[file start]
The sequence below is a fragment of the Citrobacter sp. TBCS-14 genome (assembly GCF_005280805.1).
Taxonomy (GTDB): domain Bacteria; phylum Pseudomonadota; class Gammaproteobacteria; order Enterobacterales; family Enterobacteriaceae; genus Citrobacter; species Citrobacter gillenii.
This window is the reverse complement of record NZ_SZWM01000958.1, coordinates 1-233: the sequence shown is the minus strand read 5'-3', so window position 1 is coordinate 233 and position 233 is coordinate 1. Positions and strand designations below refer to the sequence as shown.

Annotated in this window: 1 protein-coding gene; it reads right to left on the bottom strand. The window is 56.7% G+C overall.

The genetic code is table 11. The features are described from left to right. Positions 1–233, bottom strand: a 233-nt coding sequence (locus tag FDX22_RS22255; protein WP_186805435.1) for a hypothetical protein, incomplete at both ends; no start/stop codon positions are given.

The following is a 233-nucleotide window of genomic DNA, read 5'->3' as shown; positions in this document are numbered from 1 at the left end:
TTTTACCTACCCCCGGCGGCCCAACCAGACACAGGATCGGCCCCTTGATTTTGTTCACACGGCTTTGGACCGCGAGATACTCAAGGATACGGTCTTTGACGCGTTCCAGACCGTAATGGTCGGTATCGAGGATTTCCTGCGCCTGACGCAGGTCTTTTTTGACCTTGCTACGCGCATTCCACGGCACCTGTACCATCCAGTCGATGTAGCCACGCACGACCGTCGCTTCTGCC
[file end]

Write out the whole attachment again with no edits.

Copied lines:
The sequence below is a fragment of the Citrobacter sp. TBCS-14 genome (assembly GCF_005280805.1).
Taxonomy (GTDB): domain Bacteria; phylum Pseudomonadota; class Gammaproteobacteria; order Enterobacterales; family Enterobacteriaceae; genus Citrobacter; species Citrobacter gillenii.
This window is the reverse complement of record NZ_SZWM01000958.1, coordinates 1-233: the sequence shown is the minus strand read 5'-3', so window position 1 is coordinate 233 and position 233 is coordinate 1. Positions and strand designations below refer to the sequence as shown.

Annotated in this window: 1 protein-coding gene; it reads right to left on the bottom strand. The window is 56.7% G+C overall.

The genetic code is table 11. The features are described from left to right. Positions 1–233, bottom strand: a 233-nt coding sequence (locus tag FDX22_RS22255; protein WP_186805435.1) for a hypothetical protein, incomplete at both ends; no start/stop codon positions are given.

The following is a 233-nucleotide window of genomic DNA, read 5'->3' as shown; positions in this document are numbered from 1 at the left end:
TTTTACCTACCCCCGGCGGCCCAACCAGACACAGGATCGGCCCCTTGATTTTGTTCACACGGCTTTGGACCGCGAGATACTCAAGGATACGGTCTTTGACGCGTTCCAGACCGTAATGGTCGGTATCGAGGATTTCCTGCGCCTGACGCAGGTCTTTTTTGACCTTGCTACGCGCATTCCACGGCACCTGTACCATCCAGTCGATGTAGCCACGCACGACCGTCGCTTCTGCC